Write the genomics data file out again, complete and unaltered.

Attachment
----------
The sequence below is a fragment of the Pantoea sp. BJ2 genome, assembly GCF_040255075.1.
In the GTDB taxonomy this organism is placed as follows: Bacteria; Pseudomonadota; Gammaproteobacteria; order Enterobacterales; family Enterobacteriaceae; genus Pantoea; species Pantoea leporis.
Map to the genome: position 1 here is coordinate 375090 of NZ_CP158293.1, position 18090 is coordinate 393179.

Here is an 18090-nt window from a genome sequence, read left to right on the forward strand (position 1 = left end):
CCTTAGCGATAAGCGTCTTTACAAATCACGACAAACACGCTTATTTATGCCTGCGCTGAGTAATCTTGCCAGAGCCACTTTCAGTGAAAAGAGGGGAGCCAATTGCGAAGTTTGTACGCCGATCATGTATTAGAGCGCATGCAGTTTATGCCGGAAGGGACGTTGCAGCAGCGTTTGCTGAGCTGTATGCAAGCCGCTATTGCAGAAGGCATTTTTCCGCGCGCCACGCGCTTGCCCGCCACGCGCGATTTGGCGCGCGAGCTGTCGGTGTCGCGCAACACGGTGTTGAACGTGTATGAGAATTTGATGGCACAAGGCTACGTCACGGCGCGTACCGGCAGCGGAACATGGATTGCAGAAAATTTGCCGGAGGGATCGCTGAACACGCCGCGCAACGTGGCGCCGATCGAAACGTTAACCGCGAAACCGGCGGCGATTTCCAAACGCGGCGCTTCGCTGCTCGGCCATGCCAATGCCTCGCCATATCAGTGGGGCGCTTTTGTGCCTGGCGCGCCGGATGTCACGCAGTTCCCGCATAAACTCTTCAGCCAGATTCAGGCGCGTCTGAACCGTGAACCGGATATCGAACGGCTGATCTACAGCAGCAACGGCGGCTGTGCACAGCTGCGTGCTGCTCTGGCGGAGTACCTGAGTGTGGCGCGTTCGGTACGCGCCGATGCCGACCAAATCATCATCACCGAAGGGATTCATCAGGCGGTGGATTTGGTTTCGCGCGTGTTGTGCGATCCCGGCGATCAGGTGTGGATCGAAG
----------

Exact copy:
The sequence below is a fragment of the Pantoea sp. BJ2 genome, assembly GCF_040255075.1.
In the GTDB taxonomy this organism is placed as follows: Bacteria; Pseudomonadota; Gammaproteobacteria; order Enterobacterales; family Enterobacteriaceae; genus Pantoea; species Pantoea leporis.
Map to the genome: position 1 here is coordinate 375090 of NZ_CP158293.1, position 18090 is coordinate 393179.

Here is an 18090-nt window from a genome sequence, read left to right on the forward strand (position 1 = left end):
CCTTAGCGATAAGCGTCTTTACAAATCACGACAAACACGCTTATTTATGCCTGCGCTGAGTAATCTTGCCAGAGCCACTTTCAGTGAAAAGAGGGGAGCCAATTGCGAAGTTTGTACGCCGATCATGTATTAGAGCGCATGCAGTTTATGCCGGAAGGGACGTTGCAGCAGCGTTTGCTGAGCTGTATGCAAGCCGCTATTGCAGAAGGCATTTTTCCGCGCGCCACGCGCTTGCCCGCCACGCGCGATTTGGCGCGCGAGCTGTCGGTGTCGCGCAACACGGTGTTGAACGTGTATGAGAATTTGATGGCACAAGGCTACGTCACGGCGCGTACCGGCAGCGGAACATGGATTGCAGAAAATTTGCCGGAGGGATCGCTGAACACGCCGCGCAACGTGGCGCCGATCGAAACGTTAACCGCGAAACCGGCGGCGATTTCCAAACGCGGCGCTTCGCTGCTCGGCCATGCCAATGCCTCGCCATATCAGTGGGGCGCTTTTGTGCCTGGCGCGCCGGATGTCACGCAGTTCCCGCATAAACTCTTCAGCCAGATTCAGGCGCGTCTGAACCGTGAACCGGATATCGAACGGCTGATCTACAGCAGCAACGGCGGCTGTGCACAGCTGCGTGCTGCTCTGGCGGAGTACCTGAGTGTGGCGCGTTCGGTACGCGCCGATGCCGACCAAATCATCATCACCGAAGGGATTCATCAGGCGGTGGATTTGGTTTCGCGCGTGTTGTGCGATCCCGGCGATCAGGTGTGGATCGAAG